Hosted by: General Anthropology Division
Of interest to: Practicing and Applied Anthropologists, Teachers of Anthropology in Community Colleges, Students, Those Involved in Mentoring Activities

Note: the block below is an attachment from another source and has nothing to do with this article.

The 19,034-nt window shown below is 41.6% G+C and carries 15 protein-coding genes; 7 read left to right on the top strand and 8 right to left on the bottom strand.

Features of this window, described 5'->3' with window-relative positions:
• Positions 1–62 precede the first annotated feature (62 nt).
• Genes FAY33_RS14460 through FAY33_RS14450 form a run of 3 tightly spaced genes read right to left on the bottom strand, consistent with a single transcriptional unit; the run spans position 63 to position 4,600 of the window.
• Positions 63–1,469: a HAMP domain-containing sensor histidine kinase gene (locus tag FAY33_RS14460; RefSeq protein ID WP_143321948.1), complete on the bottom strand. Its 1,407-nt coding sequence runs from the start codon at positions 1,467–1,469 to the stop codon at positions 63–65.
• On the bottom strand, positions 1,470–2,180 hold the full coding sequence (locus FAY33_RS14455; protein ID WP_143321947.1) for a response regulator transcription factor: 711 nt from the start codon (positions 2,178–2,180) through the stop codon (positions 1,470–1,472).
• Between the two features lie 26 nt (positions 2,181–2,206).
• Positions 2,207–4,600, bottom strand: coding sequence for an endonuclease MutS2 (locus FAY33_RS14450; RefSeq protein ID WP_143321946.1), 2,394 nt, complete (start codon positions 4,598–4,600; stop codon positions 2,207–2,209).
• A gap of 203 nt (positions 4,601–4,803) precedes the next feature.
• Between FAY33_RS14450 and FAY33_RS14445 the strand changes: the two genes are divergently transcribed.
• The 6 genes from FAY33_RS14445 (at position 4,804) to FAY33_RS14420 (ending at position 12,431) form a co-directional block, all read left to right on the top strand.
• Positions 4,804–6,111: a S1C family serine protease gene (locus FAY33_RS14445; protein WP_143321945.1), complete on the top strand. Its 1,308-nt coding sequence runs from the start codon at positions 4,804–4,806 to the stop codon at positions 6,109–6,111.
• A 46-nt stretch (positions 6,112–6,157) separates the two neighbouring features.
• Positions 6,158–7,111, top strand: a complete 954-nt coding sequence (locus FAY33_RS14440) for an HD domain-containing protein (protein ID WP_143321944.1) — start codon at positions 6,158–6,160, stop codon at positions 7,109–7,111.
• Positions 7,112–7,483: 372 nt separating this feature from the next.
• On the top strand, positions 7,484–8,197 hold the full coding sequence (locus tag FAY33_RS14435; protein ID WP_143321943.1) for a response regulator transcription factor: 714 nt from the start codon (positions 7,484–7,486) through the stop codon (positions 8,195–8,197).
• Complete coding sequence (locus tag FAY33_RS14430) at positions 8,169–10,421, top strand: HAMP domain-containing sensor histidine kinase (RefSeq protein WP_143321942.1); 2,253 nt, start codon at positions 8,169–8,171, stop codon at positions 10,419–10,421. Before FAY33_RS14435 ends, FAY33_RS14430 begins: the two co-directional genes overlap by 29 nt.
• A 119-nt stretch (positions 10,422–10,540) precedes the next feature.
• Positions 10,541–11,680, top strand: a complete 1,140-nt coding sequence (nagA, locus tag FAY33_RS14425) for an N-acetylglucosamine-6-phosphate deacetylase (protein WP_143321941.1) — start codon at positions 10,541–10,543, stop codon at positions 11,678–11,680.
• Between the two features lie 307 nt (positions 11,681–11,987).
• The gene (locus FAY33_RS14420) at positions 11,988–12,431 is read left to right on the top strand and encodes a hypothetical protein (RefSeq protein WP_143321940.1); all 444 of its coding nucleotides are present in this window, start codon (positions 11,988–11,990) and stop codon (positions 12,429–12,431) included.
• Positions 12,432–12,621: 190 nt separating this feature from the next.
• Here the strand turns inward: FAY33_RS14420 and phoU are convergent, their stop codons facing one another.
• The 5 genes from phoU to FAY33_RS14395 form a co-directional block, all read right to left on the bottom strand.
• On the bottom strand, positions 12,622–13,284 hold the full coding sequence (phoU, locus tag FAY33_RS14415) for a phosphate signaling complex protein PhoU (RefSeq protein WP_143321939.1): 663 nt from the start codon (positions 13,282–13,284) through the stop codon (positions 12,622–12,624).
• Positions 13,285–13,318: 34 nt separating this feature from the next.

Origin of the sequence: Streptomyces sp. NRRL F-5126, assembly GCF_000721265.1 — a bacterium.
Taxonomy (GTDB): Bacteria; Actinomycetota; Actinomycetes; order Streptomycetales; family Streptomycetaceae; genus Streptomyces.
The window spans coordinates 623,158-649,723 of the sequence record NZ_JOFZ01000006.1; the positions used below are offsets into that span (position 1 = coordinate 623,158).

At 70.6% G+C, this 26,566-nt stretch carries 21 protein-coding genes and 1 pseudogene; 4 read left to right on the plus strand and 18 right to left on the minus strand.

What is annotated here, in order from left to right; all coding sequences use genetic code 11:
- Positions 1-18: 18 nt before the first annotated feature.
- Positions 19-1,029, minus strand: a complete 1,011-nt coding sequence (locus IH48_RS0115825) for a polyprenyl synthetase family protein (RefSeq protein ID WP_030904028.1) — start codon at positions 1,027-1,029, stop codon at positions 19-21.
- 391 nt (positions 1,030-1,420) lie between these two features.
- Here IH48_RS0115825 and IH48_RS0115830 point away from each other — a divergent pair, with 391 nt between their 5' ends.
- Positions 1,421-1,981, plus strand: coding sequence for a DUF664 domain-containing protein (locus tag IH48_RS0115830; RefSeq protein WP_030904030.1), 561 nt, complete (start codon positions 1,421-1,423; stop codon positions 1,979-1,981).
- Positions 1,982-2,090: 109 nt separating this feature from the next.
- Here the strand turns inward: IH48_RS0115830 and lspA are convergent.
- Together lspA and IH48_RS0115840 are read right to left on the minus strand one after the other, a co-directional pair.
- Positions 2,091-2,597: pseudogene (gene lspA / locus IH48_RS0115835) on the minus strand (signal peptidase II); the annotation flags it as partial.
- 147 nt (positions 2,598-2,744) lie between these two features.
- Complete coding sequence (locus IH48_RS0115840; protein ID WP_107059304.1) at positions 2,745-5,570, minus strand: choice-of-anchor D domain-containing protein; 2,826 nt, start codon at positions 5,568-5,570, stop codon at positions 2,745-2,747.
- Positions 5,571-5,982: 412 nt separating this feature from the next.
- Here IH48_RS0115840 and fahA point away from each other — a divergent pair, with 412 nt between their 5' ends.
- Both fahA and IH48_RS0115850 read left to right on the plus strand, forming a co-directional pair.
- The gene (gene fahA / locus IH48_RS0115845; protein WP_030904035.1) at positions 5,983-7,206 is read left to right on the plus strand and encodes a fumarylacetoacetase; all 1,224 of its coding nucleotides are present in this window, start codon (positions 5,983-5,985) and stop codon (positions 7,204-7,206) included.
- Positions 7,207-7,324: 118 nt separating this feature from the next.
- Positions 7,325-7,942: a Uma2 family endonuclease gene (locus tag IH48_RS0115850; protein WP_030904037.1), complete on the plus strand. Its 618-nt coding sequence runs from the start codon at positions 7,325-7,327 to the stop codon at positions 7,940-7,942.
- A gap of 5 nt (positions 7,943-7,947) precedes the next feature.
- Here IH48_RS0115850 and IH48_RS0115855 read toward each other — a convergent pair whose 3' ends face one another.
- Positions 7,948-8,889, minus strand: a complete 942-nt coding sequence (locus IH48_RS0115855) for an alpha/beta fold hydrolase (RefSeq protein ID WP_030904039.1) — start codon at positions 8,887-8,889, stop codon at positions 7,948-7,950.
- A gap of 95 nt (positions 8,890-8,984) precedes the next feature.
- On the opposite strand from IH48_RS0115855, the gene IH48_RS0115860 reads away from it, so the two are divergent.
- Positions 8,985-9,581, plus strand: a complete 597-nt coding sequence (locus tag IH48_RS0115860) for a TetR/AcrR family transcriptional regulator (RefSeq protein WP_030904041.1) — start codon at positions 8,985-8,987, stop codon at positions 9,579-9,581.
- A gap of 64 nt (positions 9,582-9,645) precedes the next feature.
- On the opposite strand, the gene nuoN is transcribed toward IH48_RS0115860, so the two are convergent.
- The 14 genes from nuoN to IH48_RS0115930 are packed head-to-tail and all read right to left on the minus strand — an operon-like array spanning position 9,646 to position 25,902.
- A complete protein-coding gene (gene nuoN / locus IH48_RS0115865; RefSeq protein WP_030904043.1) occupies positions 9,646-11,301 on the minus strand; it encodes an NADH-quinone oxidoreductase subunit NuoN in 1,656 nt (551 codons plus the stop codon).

With this dialogue, we open the discussion to undergraduates, graduate students, and faculty on the ethical and sociopolitical dilemmas faced by critical scholars in the discipline. As a field drawing increasing involvement from communities of color, those with disabilities, and LGBTQ+ , anthropology is being used as a medium for activism and advocacy through research. We would like to discuss how contemporary scholars balance the colonial legacy of anthropology while moving forward with the activist potential of ethnography and knowledge formation. How do established anthropologists and emerging scholars relate to the field of anthropology when native scholars such as Audra Simpson are calling for “ethnographic refusal”? How can we reach across our different positions to take opportunity of certain openings such as the recognition of reflexivity, activist and collaborative anthropology, and epistemologies formed outside the university? What are the different potentialities of these critiques for ensuring an equitable and ethical practice of the discipline?